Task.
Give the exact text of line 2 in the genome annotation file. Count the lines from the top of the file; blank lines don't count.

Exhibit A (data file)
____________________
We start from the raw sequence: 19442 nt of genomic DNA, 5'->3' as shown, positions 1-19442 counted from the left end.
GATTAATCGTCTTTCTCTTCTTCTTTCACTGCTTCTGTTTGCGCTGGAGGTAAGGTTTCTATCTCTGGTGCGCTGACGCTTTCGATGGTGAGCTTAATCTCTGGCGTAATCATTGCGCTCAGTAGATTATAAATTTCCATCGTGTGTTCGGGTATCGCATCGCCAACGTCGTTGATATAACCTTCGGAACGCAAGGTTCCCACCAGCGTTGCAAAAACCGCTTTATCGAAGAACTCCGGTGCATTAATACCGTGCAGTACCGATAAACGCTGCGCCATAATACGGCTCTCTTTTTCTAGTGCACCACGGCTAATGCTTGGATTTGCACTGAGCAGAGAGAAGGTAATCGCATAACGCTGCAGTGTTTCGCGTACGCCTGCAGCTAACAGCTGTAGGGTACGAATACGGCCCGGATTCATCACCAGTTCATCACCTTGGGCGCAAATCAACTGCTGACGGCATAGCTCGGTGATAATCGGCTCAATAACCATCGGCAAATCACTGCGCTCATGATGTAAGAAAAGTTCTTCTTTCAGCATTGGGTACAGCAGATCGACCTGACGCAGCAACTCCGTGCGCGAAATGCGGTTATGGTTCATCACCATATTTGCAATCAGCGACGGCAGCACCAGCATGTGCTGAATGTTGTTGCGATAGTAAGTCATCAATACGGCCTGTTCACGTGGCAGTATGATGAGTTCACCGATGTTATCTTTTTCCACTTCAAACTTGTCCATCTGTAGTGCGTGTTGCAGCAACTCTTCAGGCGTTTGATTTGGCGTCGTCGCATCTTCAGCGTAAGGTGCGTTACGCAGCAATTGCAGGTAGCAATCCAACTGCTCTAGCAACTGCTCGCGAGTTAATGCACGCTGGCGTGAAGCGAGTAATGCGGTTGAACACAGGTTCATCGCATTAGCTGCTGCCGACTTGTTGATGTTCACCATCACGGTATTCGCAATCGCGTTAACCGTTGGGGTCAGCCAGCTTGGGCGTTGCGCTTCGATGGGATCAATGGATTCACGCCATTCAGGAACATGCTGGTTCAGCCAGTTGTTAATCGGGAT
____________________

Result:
GATTAATCGTCTTTCTCTTCTTCTTTCACTGCTTCTGTTTGCGCTGGAGGTAAGGTTTCTATCTCTGGTGCGCTGACGCTTTCGATGGTGAGCTTAATCTCTGGCGTAATCATTGCGCTCAGTAGATTATAAATTTCCATCGTGTGTTCGGGTATCGCATCGCCAACGTCGTTGATATAACCTTCGGAACGCAAGGTTCCCACCAGCGTTGCAAAAACCGCTTTATCGAAGAACTCCGGTGCATTAATACCGTGCAGTACCGATAAACGCTGCGCCATAATACGGCTCTCTTTTTCTAGTGCACCACGGCTAATGCTTGGATTTGCACTGAGCAGAGAGAAGGTAATCGCATAACGCTGCAGTGTTTCGCGTACGCCTGCAGCTAACAGCTGTAGGGTACGAATACGGCCCGGATTCATCACCAGTTCATCACCTTGGGCGCAAATCAACTGCTGACGGCATAGCTCGGTGATAATCGGCTCAATAACCATCGGCAAATCACTGCGCTCATGATGTAAGAAAAGTTCTTCTTTCAGCATTGGGTACAGCAGATCGACCTGACGCAGCAACTCCGTGCGCGAAATGCGGTTATGGTTCATCACCATATTTGCAATCAGCGACGGCAGCACCAGCATGTGCTGAATGTTGTTGCGATAGTAAGTCATCAATACGGCCTGTTCACGTGGCAGTATGATGAGTTCACCGATGTTATCTTTTTCCACTTCAAACTTGTCCATCTGTAGTGCGTGTTGCAGCAACTCTTCAGGCGTTTGATTTGGCGTCGTCGCATCTTCAGCGTAAGGTGCGTTACGCAGCAATTGCAGGTAGCAATCCAACTGCTCTAGCAACTGCTCGCGAGTTAATGCACGCTGGCGTGAAGCGAGTAATGCGGTTGAACACAGGTTCATCGCATTAGCTGCTGCCGACTTGTTGATGTTCACCATCACGGTATTCGCAATCGCGTTAACCGTTGGGGTCAGCCAGCTTGGGCGTTGCGCTTCGATGGGATCAATGGATTCACGCCATTCAGGAACATGCTGGTTCAGCCAGTTGTTAATCGGGAT